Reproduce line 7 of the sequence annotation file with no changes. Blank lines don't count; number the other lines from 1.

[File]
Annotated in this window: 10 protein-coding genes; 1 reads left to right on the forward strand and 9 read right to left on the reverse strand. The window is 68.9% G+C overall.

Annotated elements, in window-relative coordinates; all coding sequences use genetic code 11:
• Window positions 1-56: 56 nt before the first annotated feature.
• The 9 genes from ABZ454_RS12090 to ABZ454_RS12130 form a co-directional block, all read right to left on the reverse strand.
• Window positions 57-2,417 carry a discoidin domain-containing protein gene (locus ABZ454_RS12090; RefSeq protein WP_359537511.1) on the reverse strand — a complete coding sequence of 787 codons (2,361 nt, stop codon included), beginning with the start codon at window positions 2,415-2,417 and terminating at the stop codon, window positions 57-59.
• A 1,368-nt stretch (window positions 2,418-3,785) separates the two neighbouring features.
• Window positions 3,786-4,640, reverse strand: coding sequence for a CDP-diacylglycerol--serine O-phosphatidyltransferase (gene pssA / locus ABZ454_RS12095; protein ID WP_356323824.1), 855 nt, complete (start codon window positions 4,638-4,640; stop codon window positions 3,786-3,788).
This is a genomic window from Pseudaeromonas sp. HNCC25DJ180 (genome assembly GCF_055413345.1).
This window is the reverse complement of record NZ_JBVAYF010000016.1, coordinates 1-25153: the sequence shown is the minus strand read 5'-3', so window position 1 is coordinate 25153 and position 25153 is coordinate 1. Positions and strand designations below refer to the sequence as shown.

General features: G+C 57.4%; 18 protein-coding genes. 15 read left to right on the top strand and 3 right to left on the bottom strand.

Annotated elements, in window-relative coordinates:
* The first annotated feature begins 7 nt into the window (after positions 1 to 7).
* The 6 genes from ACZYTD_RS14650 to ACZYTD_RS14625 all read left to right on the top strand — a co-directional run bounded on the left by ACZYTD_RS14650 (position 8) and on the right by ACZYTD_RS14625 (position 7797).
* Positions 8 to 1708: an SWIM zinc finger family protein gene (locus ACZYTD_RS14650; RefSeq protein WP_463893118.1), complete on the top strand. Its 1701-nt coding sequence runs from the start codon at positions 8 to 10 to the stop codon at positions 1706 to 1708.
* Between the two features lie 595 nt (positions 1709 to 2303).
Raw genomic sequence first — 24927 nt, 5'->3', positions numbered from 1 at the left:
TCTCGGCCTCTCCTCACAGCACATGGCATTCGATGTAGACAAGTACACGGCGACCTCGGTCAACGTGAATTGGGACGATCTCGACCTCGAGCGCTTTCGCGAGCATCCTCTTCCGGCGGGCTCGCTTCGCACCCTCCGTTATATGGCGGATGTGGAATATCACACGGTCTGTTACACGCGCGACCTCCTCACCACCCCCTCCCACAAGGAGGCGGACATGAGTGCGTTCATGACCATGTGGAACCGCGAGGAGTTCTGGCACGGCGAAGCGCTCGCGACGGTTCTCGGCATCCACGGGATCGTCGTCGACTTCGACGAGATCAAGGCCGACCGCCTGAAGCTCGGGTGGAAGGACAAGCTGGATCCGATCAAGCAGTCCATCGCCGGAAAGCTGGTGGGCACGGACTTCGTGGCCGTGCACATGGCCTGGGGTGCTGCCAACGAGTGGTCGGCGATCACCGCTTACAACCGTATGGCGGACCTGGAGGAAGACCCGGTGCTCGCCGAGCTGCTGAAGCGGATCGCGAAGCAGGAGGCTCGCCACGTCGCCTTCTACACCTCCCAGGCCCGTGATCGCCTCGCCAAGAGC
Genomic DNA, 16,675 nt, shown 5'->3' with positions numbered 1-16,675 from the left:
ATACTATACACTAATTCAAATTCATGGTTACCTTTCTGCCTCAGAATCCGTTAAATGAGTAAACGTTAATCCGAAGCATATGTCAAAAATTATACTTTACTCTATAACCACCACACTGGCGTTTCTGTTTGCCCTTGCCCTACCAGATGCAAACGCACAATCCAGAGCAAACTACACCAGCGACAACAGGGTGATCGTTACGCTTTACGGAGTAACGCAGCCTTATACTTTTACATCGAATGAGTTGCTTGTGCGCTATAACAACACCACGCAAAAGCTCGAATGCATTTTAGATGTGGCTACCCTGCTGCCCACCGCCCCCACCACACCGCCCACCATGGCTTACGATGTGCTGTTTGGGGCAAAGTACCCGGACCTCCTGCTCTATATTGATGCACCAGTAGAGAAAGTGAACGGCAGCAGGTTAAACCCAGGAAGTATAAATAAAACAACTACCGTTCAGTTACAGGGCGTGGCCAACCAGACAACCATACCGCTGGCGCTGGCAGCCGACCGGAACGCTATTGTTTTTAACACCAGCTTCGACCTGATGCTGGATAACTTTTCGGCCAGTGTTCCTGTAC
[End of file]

• Window positions 3,786-4,640, reverse strand: coding sequence for a CDP-diacylglycerol--serine O-phosphatidyltransferase (gene pssA / locus ABZ454_RS12095; protein ID WP_356323824.1), 855 nt, complete (start codon window positions 4,638-4,640; stop codon window positions 3,786-3,788).